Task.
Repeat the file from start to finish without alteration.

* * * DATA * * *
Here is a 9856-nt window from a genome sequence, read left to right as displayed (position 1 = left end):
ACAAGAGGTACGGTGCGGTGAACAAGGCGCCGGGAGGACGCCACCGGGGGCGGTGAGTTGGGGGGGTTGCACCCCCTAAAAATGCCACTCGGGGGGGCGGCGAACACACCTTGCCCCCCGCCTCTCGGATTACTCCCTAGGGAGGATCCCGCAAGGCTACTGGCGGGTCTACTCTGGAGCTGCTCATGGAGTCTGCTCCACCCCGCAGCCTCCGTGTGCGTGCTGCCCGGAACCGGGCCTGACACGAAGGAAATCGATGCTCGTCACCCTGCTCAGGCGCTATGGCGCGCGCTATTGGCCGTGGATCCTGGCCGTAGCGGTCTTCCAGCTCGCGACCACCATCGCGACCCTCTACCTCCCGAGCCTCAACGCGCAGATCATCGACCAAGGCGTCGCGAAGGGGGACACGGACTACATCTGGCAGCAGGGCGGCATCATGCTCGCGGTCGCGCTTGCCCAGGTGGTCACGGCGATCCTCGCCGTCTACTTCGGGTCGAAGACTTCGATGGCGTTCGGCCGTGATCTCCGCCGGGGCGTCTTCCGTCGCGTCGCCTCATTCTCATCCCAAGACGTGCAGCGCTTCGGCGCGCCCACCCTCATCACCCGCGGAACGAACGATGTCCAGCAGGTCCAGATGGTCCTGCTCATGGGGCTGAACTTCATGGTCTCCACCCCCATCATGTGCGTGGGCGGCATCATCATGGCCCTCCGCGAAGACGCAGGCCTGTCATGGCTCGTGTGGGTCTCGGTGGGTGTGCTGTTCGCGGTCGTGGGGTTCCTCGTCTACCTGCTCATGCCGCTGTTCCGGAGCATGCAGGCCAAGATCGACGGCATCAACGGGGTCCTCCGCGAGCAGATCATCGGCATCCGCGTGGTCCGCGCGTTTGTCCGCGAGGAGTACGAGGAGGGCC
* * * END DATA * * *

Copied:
Here is a 9856-nt window from a genome sequence, read left to right as displayed (position 1 = left end):
ACAAGAGGTACGGTGCGGTGAACAAGGCGCCGGGAGGACGCCACCGGGGGCGGTGAGTTGGGGGGGTTGCACCCCCTAAAAATGCCACTCGGGGGGGCGGCGAACACACCTTGCCCCCCGCCTCTCGGATTACTCCCTAGGGAGGATCCCGCAAGGCTACTGGCGGGTCTACTCTGGAGCTGCTCATGGAGTCTGCTCCACCCCGCAGCCTCCGTGTGCGTGCTGCCCGGAACCGGGCCTGACACGAAGGAAATCGATGCTCGTCACCCTGCTCAGGCGCTATGGCGCGCGCTATTGGCCGTGGATCCTGGCCGTAGCGGTCTTCCAGCTCGCGACCACCATCGCGACCCTCTACCTCCCGAGCCTCAACGCGCAGATCATCGACCAAGGCGTCGCGAAGGGGGACACGGACTACATCTGGCAGCAGGGCGGCATCATGCTCGCGGTCGCGCTTGCCCAGGTGGTCACGGCGATCCTCGCCGTCTACTTCGGGTCGAAGACTTCGATGGCGTTCGGCCGTGATCTCCGCCGGGGCGTCTTCCGTCGCGTCGCCTCATTCTCATCCCAAGACGTGCAGCGCTTCGGCGCGCCCACCCTCATCACCCGCGGAACGAACGATGTCCAGCAGGTCCAGATGGTCCTGCTCATGGGGCTGAACTTCATGGTCTCCACCCCCATCATGTGCGTGGGCGGCATCATCATGGCCCTCCGCGAAGACGCAGGCCTGTCATGGCTCGTGTGGGTCTCGGTGGGTGTGCTGTTCGCGGTCGTGGGGTTCCTCGTCTACCTGCTCATGCCGCTGTTCCGGAGCATGCAGGCCAAGATCGACGGCATCAACGGGGTCCTCCGCGAGCAGATCATCGGCATCCGCGTGGTCCGCGCGTTTGTCCGCGAGGAGTACGAGGAGGGCC